“The greatest good is fleeting for all life is a dream, and dreams are but dreams.”
So asserted Spanish writer Pedro Calderón de la Barca in his 1635 play Life’s a Dream. The political allegory centres on Segismundo, a Polish prince placed in isolation at birth when a prophecy reveals he will kill his father, the King, and disgrace Poland. Now, the questions of free will and destiny raised by Calderón 380 years ago are being dramatised once again, this time by Loco7 Dance Puppet Theatre Company in their new piece Undefined Fraction, currently playing as part of La MaMa’s Puppet Series. Conceived by Denise Greber and Federico Restrepo, this wordless adaptation of Calderón’s play is dreamlike in itself, an imagery-laden rumination that ultimately doesn’t quite add up.
In the absence of words, the storytelling here is accomplished largely through puppetry and dance. Federico Restrepo’s full-bodied puppets are both nimbly lifelike and artfully otherworldly, while smaller puppets are constructed out of thick wire, their sculpted tangles allowing them to be shockingly emotive. The choreography, also by Restrepo, is specifically tailored to each individual character, blending classical ballet and contemporary technique with more gestural and pedestrian movements. The use of dance works particularly well with the piece’s women (the spritely warmth of Hope Kroog’s ballet performances as The Queen and Princess are a highlight), but at other points feels stilted, particularly in the spasmodic spurts of movement performed by Restrepo as the King. An excellently stylised and atmospheric musical score by Tareke Ortiz backs the wordless storytelling, creating an overarching tone that marries the piece’s different elements.
At certain moments, these aesthetic techniques are powerful tools, communicating in a more visceral way than text. The young Segismundo is a wiry puppet whose first moments of isolation are performed within a tabletop cage. The design and puppeteering charge this understated scene; Segismundo’s careful but floppy movements suggest the innocence of a child just finding its feet, and the puppet’s small scale against the darkness of the large stage is a striking portrait of isolation and loneliness. Later, when Segismundo (in human form, performed by the talented Chris Rehmann) is given a chance to leave prison and demonstrate his humanity, he does so by imitating the Princess’ gentle balletic movements, contorting his heavy, unrefined stature into a clumsy first position. Though brief, this moment is emblematic of dance’s strength as a storytelling tool, defining characters through choreography and creating relationships through shared movements.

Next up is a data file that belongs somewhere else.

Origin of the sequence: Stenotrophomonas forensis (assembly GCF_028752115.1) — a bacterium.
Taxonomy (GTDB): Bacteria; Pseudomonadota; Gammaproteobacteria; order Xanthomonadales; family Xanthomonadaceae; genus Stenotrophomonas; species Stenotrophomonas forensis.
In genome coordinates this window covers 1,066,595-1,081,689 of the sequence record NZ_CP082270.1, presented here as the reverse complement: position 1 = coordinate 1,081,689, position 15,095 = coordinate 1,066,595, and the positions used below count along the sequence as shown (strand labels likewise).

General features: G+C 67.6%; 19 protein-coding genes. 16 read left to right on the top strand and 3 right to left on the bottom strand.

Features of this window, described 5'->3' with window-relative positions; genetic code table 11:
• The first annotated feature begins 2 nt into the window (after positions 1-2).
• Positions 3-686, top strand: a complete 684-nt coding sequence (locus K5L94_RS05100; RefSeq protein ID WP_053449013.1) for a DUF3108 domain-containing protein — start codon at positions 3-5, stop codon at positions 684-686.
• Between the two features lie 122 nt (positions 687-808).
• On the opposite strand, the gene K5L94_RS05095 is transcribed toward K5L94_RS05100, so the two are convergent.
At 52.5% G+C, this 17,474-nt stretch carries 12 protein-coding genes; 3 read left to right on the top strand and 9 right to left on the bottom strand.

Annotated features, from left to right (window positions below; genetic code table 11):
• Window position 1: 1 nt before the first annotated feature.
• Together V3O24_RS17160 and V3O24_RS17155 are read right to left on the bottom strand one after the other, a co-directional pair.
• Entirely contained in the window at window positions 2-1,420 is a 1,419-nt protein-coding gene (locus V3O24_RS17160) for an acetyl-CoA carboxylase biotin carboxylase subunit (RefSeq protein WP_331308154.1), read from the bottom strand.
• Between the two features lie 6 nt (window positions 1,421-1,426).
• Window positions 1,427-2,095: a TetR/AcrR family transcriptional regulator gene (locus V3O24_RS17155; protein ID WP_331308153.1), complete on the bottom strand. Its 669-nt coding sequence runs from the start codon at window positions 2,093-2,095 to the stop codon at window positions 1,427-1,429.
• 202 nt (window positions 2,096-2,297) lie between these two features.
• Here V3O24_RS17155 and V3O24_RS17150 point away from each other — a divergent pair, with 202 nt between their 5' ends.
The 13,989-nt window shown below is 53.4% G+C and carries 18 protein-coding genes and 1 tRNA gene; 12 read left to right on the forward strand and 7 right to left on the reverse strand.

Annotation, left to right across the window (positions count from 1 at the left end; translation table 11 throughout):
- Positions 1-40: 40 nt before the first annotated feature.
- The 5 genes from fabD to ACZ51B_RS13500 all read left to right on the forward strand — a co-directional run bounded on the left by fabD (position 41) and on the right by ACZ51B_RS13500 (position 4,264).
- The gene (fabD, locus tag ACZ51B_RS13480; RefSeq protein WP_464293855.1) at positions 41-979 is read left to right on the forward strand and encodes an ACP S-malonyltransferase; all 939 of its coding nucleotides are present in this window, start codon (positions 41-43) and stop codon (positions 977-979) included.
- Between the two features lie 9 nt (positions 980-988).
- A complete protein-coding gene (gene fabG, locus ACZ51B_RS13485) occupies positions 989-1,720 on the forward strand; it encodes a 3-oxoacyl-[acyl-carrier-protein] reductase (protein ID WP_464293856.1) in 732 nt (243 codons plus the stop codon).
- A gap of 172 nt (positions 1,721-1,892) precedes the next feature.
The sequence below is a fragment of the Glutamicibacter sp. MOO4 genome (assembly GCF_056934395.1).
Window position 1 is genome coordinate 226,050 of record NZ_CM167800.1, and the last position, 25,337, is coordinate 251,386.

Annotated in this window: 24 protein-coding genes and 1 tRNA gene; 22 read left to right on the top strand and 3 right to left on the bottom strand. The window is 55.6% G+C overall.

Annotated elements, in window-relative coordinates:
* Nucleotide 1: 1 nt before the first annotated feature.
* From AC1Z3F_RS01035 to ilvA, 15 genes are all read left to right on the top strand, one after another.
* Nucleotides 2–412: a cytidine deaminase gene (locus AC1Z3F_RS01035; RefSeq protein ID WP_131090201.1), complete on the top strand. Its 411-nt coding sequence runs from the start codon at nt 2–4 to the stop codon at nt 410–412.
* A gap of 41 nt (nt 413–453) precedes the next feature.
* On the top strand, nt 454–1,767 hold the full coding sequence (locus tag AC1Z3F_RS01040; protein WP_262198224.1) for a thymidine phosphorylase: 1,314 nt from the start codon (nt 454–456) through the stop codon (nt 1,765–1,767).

Unfortunately, these standout moments are the sole guiding lights of a storyline shrouded in confusion. In the programme, Greber and Restrepo note that they took Life’s a Dream and “Cut almost all the text, deleted characters, combined characters and even made up a few characters.” The three-act play has also been condensed here into a tight 70-minute form, and this heavy editing and omission of any text explaining the specific changes results in a confusingly vague narrative. Though clearly meant to be more abstract than the original text, the piece still feels bound to an intricate plot, and with little context to understand the motivations of the characters (or, in some cases, who the characters even are), it’s hard to appreciate the production beyond its aesthetic pleasures. Those who know the original play or read its synopsis will recognise transient moments of narrative clarity. Those who go in cold will be almost completely lost.
Further muddying the already puzzling narrative is the production’s insistence on boldly announcing its universality. The only text in the piece is spoken by an omniscient disembodied female voice (performed by Greber), who begins the production by announcing such themes as destiny, tragedy, and fate, imposing them onto the action about to unfold. Visual symbolism abounds, ranging from a tricycle-like “Perpetuity Machine” that pedals across the stage during transitional moments to the giant God-like hand of fate that rests above the musicians in the corner of the stage. The imposing shadow cast over the stage by the sculpted hand is the piece’s most arresting image, and an opening sequence on the determining forces of the stars uses taught lighted cords to form striking constellations.
Undefined Fraction’s issues can be seemingly explained by its dreamlike structure, taking Calderón’s titular mantra to heart in its evocative imagery and narrative abstraction. But the disparate elements of dreams always somehow make sense in the moment, and Undefined Fraction instead feels reminiscent of a memorable dream that’s long since ended. Some beautifully vivid images remain, but the larger meaning gets tacked on and the narrative, though once clear, now feels muddled into something frustratingly undefined.